Inhibition of glutamate release: A possible mechanism of hypothermie neuroprotection

Mark H. Zornow

Research output: Contribution to journalArticlepeer-review

32 Scopus citations


The neuroprotective properties of hypothermia are well recognized. For many years, the ability of hypothermia to decrease the neurologie morbidity associated with episodes of ischemia has been ascribed to the reduction in metabolic rate that accompanies decreases in temperature. More recently, evidence has accumulated that hypothermia may exert some of its neuroprotective effects by reducing the ischemia-induced release of excitatory amino acids. This attenuated release occurs even with the mild degrees of hypothermia that can easily be produced in operating rooms and intensive care units. Preliminary data suggest that mild hypothermia may be of benefit in surgical patients at risk for intraoperative cerebral ischemia and patients who have suffered traumatic brain injury. Because of the minimal risk associated with lowering body temperature to 34°C, additional outeome studies are in progress to ascertain the potential benefits of this mode of therapy.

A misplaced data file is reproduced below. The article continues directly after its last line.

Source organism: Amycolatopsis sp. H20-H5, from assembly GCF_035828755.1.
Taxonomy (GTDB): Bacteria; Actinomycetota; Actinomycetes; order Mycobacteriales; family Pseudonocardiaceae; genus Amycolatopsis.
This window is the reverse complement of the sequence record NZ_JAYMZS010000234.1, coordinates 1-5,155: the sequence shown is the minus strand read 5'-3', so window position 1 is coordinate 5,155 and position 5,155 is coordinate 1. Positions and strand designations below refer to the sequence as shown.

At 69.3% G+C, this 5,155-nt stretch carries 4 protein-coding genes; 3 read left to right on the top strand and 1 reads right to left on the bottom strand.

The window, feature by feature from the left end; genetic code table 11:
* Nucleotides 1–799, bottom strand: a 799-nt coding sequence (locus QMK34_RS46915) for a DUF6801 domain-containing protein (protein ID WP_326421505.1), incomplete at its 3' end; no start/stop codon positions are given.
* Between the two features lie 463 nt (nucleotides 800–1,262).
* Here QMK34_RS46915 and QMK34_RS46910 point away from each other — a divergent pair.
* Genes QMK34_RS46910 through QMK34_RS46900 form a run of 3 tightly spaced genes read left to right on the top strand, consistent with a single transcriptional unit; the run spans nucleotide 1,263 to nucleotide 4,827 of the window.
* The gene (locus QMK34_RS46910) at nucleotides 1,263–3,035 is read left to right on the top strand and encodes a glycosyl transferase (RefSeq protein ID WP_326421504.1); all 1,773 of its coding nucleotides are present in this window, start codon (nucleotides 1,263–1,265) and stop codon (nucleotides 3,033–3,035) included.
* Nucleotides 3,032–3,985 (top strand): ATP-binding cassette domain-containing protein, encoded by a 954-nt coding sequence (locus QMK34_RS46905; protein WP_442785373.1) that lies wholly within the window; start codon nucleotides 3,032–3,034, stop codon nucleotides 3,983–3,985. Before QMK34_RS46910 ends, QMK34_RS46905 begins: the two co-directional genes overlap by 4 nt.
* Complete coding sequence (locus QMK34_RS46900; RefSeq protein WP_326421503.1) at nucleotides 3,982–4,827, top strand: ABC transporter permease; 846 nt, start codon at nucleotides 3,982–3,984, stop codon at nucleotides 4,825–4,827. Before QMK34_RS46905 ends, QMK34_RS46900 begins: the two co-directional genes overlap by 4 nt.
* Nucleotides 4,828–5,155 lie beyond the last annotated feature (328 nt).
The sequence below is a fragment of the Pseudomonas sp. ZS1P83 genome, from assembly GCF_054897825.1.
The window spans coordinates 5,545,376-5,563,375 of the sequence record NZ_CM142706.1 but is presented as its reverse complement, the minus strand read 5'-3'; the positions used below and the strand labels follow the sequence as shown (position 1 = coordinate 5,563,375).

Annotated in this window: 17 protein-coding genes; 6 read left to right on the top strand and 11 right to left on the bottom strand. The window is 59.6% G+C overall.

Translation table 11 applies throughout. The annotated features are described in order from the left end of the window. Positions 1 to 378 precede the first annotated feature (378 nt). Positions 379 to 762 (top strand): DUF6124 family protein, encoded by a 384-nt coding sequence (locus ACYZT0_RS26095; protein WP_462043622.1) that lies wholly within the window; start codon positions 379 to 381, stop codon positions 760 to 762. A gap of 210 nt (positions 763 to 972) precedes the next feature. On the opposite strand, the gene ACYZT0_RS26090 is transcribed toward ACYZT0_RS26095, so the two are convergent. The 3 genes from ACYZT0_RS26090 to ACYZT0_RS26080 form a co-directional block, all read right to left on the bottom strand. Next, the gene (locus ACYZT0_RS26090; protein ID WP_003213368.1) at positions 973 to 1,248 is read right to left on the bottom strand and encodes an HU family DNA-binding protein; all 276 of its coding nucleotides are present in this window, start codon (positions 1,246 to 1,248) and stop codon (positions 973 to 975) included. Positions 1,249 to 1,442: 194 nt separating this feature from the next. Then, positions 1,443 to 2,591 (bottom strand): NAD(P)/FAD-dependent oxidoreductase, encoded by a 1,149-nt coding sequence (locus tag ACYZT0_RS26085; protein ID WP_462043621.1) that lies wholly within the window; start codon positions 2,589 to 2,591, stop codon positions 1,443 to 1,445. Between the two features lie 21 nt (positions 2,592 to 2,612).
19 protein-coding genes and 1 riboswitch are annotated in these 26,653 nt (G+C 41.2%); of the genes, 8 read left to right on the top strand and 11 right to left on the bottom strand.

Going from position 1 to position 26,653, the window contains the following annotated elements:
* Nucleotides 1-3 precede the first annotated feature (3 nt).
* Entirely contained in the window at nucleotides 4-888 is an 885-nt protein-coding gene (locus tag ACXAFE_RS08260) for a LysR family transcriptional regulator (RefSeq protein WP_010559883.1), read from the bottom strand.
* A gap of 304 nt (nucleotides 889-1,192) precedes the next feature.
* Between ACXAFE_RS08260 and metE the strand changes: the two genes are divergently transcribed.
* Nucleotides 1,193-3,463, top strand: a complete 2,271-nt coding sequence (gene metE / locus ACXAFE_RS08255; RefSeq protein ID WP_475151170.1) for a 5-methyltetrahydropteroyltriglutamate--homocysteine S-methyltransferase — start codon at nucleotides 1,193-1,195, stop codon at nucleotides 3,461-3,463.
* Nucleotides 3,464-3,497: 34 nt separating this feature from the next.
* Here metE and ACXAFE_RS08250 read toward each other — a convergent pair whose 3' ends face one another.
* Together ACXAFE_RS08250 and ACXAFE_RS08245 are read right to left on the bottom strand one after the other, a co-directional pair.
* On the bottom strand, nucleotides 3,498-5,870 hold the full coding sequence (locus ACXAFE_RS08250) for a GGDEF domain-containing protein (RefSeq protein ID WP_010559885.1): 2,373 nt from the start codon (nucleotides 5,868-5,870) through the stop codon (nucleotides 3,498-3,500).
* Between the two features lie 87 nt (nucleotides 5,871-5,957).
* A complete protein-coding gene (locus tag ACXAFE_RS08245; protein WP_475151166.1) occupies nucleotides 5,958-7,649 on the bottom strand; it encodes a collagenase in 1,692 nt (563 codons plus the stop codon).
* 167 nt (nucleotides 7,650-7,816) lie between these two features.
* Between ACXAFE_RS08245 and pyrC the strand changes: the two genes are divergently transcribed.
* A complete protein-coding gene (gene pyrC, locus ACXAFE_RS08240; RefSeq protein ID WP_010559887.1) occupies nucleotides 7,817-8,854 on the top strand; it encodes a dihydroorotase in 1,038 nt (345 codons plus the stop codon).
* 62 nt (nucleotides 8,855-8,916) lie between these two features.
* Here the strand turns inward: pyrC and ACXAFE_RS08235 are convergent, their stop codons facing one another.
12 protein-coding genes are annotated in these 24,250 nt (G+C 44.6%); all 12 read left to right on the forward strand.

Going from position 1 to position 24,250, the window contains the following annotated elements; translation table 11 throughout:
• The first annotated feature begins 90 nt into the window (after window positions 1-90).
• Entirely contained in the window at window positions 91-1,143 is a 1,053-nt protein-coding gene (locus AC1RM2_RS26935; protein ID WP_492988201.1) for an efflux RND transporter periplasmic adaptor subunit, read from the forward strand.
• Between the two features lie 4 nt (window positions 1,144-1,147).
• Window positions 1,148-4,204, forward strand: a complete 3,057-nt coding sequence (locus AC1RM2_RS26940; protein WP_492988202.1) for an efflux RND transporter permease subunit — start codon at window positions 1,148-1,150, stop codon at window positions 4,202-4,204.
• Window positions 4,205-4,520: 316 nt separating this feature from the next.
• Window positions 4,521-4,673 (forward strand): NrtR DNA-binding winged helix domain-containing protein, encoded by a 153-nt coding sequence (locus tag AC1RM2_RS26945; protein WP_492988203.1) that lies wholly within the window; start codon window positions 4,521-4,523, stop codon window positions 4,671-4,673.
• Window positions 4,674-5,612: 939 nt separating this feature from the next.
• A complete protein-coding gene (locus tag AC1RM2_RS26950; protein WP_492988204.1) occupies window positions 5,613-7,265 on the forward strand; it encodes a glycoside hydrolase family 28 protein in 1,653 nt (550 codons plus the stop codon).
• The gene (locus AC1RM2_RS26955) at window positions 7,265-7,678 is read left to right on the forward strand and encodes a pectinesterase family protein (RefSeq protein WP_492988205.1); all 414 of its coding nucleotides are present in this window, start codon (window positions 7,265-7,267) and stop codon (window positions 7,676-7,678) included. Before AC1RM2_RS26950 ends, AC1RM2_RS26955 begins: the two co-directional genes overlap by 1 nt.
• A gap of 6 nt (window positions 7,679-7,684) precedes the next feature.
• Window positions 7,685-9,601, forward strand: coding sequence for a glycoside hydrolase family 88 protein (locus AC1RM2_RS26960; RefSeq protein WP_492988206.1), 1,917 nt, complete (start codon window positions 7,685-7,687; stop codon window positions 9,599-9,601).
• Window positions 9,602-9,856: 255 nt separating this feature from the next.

Original languageEnglish (US)
Pages (from-to)148-151
Number of pages4
JournalJournal of Neurosurgical Anesthesiology
Issue number2
StatePublished - Apr 1995
Externally publishedYes


  • Excitatory amino acids
  • Glutamate
  • Hypothermia, induced
  • Ischemia, brain
  • Neurotoxins

ASJC Scopus subject areas

  • Surgery
  • Clinical Neurology
  • Anesthesiology and Pain Medicine


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